But when Charlotte is establishing itself, it does so through sucker punches to your chest that knock the entire show off its feet. Episodes 1-6 are standard anime fare almost to the point of being episodic, very little happening that strengthens the characters relationships to each other but instead showcasing what the set-up is 'going to be', to the point that there were a couple times I sat there wondering exactly what the point of the show was if nothing was really progressing. That was until a certain twist delivered at the end of the sixth episode that changes the entire set-up, and making it at least moderately understandable what was being built into with the first half of the show. The issue with this though is that it's a double edged sword; as major of a shift as it is, it doesn't necessarily defend the wasted potential of the whole first half. Because, instead of capitalizing on said shift and making it important, Charlotte decides to resolve said conflict within a single episode just about.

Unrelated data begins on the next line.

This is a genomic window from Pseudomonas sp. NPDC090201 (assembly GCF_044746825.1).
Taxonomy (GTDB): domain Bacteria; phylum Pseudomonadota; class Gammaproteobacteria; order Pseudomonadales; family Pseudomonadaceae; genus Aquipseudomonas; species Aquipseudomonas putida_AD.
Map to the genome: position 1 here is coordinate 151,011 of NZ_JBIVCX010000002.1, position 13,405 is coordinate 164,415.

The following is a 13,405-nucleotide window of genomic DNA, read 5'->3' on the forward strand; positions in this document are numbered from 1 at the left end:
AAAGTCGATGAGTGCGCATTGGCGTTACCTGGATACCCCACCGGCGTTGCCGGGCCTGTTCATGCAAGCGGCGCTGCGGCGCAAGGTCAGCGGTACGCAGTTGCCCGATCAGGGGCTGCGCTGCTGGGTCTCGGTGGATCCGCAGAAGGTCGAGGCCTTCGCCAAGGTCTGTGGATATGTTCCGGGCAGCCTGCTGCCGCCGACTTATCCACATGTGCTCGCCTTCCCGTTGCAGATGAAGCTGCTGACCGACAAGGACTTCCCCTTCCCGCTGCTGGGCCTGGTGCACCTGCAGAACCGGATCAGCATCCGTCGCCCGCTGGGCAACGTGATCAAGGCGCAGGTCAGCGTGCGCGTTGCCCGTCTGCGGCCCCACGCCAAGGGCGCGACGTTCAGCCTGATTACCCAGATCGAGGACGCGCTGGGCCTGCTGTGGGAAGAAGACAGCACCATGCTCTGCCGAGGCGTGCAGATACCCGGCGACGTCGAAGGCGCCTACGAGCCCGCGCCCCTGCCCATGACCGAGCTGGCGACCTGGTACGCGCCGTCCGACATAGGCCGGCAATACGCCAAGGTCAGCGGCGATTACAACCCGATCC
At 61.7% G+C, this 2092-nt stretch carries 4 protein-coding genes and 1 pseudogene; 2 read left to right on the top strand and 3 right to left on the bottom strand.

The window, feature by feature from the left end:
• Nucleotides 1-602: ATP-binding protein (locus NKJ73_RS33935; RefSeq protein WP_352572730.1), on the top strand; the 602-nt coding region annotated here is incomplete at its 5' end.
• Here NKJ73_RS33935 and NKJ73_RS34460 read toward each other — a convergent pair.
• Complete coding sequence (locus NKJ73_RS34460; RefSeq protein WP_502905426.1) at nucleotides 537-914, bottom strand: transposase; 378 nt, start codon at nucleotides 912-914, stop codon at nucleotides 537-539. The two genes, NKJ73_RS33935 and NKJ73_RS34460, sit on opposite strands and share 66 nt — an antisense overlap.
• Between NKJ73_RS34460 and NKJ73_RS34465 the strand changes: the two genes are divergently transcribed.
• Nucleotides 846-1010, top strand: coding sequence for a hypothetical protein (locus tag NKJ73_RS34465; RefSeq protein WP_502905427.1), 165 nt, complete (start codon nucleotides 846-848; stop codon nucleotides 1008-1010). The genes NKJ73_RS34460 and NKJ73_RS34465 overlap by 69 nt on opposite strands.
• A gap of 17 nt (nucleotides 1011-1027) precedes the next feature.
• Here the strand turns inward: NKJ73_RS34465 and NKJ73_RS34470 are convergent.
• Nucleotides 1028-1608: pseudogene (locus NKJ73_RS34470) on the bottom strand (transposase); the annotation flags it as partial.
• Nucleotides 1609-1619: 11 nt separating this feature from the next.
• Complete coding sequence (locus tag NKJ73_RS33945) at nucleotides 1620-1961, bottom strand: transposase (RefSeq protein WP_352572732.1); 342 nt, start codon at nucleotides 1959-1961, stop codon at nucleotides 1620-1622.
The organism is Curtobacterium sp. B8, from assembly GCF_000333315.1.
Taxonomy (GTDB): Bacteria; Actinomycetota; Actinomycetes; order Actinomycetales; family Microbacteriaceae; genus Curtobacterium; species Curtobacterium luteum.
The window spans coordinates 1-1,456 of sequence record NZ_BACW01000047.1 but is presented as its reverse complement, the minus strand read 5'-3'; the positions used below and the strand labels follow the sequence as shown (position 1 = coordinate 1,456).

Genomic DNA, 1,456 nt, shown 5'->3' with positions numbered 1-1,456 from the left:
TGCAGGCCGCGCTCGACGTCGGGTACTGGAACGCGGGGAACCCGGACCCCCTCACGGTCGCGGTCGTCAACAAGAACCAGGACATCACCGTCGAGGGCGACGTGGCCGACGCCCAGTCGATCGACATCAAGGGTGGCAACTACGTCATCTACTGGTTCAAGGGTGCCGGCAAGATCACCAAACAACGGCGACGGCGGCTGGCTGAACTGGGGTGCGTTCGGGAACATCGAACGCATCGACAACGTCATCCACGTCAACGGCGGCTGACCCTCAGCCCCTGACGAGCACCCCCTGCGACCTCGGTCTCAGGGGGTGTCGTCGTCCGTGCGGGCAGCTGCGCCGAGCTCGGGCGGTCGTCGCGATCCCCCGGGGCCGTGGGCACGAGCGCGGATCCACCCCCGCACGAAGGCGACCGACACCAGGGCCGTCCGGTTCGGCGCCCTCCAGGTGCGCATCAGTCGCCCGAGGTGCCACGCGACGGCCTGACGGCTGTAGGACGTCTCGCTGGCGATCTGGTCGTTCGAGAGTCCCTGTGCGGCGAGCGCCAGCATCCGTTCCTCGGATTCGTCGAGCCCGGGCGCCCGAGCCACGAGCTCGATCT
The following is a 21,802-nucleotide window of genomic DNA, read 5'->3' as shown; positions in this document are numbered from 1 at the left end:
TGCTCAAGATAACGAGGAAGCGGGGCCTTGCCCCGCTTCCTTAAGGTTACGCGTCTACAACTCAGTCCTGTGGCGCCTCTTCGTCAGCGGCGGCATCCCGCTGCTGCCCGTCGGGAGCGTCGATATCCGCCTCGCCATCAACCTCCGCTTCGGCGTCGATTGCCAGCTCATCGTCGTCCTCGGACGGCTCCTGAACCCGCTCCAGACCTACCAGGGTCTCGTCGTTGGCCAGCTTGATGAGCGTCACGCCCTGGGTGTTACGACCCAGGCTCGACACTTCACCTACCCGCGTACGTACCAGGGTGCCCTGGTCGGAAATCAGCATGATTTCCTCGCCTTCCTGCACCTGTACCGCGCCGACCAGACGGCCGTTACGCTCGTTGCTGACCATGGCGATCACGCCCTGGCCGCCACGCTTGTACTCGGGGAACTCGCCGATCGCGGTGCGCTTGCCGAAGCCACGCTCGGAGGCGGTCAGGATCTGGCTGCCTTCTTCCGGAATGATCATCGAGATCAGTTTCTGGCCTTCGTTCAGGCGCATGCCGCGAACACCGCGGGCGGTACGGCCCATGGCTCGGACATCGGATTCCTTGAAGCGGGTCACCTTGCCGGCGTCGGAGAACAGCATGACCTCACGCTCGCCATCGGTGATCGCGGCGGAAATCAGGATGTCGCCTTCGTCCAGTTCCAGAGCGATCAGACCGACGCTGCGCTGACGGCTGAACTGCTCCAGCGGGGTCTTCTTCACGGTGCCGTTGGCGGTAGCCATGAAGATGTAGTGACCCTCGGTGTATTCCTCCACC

And that's a major problem I have with this show; nearly every single conflict or problem that is brought up is resolved within the confines of the episode it is presented. Take the episodic nature of the first half: Yu gets up, has breakfast with his sister for bonding purposes, goes to school, stares at Nao, 'Such a turn off!', gets lunch with his boyfriend, gets called to the student council, they go off on a mission, does something Angel Beast! esque, they complete ‘ability of the week’ quest, Yu goes home, has more sister bonding time, role credits. Never is a conflict presented here that roles over into another episodes, besides maybe Nao’s older brother, and even an instance in which Nao is group tortured is never really explained or fleshed out, and merely serves to further bond Yuu and Nao, albeit poorly done. Even the major shift of episode 7 is resolved by its completion, with very few repercussions following, which was HUGE wasted potential, but more on that later. Then, the next beat down is delivered within episode nine, in which a SECOND major shift is made, though this one not an emotional but a physical change to the status of the world of Charlotte. Unfortunately, even this is resolved by episode 10, the ending of which left me literally wondering "Okay now what?" since there wasn't anything set up for them to worry about. Episode 11 brings around an entirely new foe right at the end of the series that literally has no name and is finished off by the episode’s end, while episode 12 takes place entirely in one single setting. None of this is truly spoilery information, as none of these situations are foreshadowed very well, if at all in the beginning segments of Charlotte. Instead, it comes across as if the creators simply made up whatever came to mind episode to episode to episode, choosing to throw in a little gore here and a little romance there whenever it felt like, and none of its singular pieces coming together to create a well unified whole.